Christmas in September?

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"Christmas in September?" by Susan Anderson (CatholicMom.com)

Copyright 2017 Susan Anderson. All rights reserved.

 

The timing maybe a bit off, because it is September, and not even Advent. I continue my series on the Mysteries of the Most Holy Rosary of the Blessed Virgin Mary with the Nativity of Our Lord. This important mystery (another word for truth) brings us down to a child’s eye level. This is where I hear God’s voice, best. I’m unencumbered by the sanctimonious strain of western Christian culture. It really comes down to my relationship with the Blessed Mother and her Son, Jesus.

I can imagine my skeptics saying, “Your relationship with Mary is just as important as your relationship with Jesus?! But there is only one mediator! Mary is not the Savior!” True, true to the last two. I answer you with a question. Let me ask you something about your own earthly mother. Also, think of your own role as a mother. Do you love your mom? Is she a good mom? Whether she is a model of motherly perfection, the antithesis of it, or somewhere in between, (like me), how does she influence your relationship with your Savior, Jesus Christ? Does she detract you from Him, lead you to him, or maybe in spite of her, cause you to run screaming towards Him? In any of the three cases, I believe God created mothers to be the most powerful people in the world. Mary, the Mother of God is our model of a true Christian. She is where our fellowship and communion with Jesus begins. The few times Our Lady speaks in Sacred Scripture encapsulates who she is. She only points us to Jesus. Remember the wedding miracle at Cana when she said to the servants, “Do whatever He tells you to do”? (John 2:5)

When my kids were little, I was a stickler about observing Advent during Advent and not full-out celebrating Christmas until December 24th. Now we did put up our tree early in the month, listen to the holier Christmas carols, make cookies, hang candy canes and pass the time with warm cocoa and not opening every cardboard window on the Advent calendar all in one day. Where I was strict was only reading the children’s picture books about Christmas during these seasons. Sometimes a stray would show up in a little lap in mid-summer, and it would bug me. The red and green illustrations sitting in the middle of cherubic chubby legs in shorts and sandals, whilst a sticky orange popsicle dripped on the pages, seemed untimely and inappropriate. I thought it may be confusing for my littles to discuss Christmas and I was afraid they may tire of the message and meaning of Christmas if  they saw it too much. At least I tried.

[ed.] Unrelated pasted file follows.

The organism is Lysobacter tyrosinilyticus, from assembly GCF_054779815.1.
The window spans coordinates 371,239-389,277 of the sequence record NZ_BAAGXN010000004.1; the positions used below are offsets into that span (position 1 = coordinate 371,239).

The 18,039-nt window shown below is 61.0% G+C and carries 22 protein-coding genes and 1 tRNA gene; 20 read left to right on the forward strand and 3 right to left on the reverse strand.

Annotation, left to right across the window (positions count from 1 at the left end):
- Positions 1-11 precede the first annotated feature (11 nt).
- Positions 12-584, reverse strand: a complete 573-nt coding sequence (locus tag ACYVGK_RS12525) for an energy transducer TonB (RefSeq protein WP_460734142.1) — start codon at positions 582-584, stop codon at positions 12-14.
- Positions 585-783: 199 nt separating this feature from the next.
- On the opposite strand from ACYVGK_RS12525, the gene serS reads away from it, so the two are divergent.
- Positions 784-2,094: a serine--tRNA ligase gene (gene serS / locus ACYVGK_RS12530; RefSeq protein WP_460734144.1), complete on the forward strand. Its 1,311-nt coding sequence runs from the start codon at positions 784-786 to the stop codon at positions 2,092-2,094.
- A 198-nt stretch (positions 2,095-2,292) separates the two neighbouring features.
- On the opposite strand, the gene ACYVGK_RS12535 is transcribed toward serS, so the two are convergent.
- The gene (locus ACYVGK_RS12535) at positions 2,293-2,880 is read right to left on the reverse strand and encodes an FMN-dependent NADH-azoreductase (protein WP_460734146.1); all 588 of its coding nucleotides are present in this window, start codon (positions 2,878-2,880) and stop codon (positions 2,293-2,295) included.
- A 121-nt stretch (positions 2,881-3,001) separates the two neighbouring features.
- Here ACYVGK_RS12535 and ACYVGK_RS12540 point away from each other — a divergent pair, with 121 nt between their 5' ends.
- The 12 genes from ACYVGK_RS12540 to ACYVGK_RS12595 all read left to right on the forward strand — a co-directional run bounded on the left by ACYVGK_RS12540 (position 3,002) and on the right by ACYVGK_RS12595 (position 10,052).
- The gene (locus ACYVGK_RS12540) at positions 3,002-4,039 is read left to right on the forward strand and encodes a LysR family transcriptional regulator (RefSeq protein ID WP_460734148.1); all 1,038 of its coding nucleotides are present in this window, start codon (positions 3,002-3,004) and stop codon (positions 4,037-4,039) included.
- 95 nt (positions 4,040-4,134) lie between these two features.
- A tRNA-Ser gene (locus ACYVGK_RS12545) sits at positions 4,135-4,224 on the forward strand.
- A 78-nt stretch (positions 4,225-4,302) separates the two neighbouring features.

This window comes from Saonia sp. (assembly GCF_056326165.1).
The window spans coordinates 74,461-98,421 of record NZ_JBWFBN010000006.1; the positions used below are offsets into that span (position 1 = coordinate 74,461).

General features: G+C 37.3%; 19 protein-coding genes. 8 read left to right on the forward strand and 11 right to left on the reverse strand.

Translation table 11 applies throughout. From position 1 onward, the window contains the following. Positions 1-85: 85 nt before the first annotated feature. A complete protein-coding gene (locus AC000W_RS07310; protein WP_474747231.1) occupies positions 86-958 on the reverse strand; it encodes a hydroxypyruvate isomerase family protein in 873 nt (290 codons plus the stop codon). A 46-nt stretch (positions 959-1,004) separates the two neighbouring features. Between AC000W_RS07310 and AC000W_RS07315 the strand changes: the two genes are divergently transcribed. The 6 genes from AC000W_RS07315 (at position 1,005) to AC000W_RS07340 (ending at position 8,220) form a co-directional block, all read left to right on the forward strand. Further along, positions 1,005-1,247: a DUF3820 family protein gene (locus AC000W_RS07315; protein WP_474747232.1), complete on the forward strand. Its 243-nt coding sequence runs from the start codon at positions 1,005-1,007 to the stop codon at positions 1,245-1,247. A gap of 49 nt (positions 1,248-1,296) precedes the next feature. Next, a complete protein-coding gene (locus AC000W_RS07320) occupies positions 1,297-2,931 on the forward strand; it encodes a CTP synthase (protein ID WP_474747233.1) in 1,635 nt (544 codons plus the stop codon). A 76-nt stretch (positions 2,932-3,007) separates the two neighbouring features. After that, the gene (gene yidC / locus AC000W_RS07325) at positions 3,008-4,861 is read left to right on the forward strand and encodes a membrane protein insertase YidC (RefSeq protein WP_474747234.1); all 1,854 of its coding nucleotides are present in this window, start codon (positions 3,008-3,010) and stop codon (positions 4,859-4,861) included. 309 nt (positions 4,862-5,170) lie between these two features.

One plus about the Rosary though, is that we revisit the Mysteries of Christ all year long. Who hasn’t thought, why can’t Christmas be every day of the year? I offer to you that by focusing on these essential events, a little each day, we center ourselves on Christ. Remember the verse, “Whatever is true, whatever is honorable, whatever is just, whatever is pure, whatever is lovely, whatever is gracious, if there is any excellence, if there is anything worthy of praise, think about these things.” (Philippians 4:8)

That’s the Rosary, folks.

For more about how the Rosary works, how it is prayed, and why, please refer to this link http://www.theholyrosary.org/

In beginning the Rosary, we always make the sign of the cross, starting with three fingers, touching the forehead, “In the name of the Father,” then we find our heart, touch and say, “And the Son,” and then we cross our shoulders from left to right, “And of the Holy Spirit, Amen.”

First things first, right?! To me, I see this as obedience to the first commandment, “You shall love the Lord your God with your whole heart, mind, and soul.”

Since we cannot separate the first two commandments, the first is most necessary to the second, which enables us to love neighbors as ourselves.